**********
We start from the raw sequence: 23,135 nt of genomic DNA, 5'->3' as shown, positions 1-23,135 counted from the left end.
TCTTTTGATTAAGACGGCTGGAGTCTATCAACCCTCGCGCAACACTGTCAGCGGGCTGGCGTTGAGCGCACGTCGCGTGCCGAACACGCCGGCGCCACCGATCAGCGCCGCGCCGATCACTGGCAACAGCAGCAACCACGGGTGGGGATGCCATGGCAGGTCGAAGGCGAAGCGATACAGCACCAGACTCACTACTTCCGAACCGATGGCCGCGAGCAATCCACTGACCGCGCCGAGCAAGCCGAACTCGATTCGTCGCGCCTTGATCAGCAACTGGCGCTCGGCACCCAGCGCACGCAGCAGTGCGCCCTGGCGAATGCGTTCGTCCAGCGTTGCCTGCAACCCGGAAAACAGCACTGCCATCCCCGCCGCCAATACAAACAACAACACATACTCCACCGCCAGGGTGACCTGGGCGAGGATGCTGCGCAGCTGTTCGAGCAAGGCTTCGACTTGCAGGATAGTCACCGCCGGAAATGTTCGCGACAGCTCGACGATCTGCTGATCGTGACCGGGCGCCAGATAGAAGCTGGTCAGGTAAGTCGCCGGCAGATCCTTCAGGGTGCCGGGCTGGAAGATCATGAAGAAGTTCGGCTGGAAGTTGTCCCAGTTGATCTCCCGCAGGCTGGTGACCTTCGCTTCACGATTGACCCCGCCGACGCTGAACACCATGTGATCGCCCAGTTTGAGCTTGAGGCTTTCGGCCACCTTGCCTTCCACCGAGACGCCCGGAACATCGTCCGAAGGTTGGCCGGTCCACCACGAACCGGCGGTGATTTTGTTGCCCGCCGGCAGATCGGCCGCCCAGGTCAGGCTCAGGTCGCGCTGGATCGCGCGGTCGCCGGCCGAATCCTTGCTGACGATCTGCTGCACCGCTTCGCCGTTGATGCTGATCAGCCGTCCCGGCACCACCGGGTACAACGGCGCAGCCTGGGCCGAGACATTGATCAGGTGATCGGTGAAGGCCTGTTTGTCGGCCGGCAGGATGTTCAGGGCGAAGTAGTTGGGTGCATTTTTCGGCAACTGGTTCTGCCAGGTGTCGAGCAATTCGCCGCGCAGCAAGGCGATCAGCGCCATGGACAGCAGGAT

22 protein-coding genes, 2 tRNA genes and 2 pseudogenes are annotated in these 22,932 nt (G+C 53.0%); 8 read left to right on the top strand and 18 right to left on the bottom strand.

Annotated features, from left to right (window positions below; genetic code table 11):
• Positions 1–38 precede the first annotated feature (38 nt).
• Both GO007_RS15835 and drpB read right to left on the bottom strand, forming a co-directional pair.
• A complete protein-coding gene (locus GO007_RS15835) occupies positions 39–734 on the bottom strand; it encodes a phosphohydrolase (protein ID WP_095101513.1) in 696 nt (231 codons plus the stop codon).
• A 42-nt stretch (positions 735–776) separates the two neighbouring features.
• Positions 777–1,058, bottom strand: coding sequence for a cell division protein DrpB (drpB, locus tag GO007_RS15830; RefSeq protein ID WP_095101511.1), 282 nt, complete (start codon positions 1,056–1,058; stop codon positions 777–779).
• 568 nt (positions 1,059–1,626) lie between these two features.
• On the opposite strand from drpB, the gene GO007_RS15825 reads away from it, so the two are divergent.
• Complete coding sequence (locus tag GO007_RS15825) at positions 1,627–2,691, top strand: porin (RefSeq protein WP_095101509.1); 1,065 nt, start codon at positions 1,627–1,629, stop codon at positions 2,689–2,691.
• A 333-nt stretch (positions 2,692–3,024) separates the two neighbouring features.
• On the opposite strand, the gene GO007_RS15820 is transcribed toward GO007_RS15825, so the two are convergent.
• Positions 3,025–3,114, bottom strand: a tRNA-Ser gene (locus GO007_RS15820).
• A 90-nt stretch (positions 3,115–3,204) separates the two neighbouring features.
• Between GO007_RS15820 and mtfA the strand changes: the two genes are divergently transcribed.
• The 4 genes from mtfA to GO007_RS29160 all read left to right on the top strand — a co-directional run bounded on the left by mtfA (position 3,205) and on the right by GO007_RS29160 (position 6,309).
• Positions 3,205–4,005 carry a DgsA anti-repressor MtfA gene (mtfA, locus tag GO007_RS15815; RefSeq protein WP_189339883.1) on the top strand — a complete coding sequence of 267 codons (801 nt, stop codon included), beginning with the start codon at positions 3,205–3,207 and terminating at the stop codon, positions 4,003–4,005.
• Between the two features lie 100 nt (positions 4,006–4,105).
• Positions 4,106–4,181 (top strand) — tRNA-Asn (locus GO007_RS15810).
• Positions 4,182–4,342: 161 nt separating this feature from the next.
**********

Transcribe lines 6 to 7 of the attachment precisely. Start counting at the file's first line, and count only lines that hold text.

• Both GO007_RS15835 and drpB read right to left on the bottom strand, forming a co-directional pair.
• A complete protein-coding gene (locus GO007_RS15835) occupies positions 39–734 on the bottom strand; it encodes a phosphohydrolase (protein ID WP_095101513.1) in 696 nt (231 codons plus the stop codon).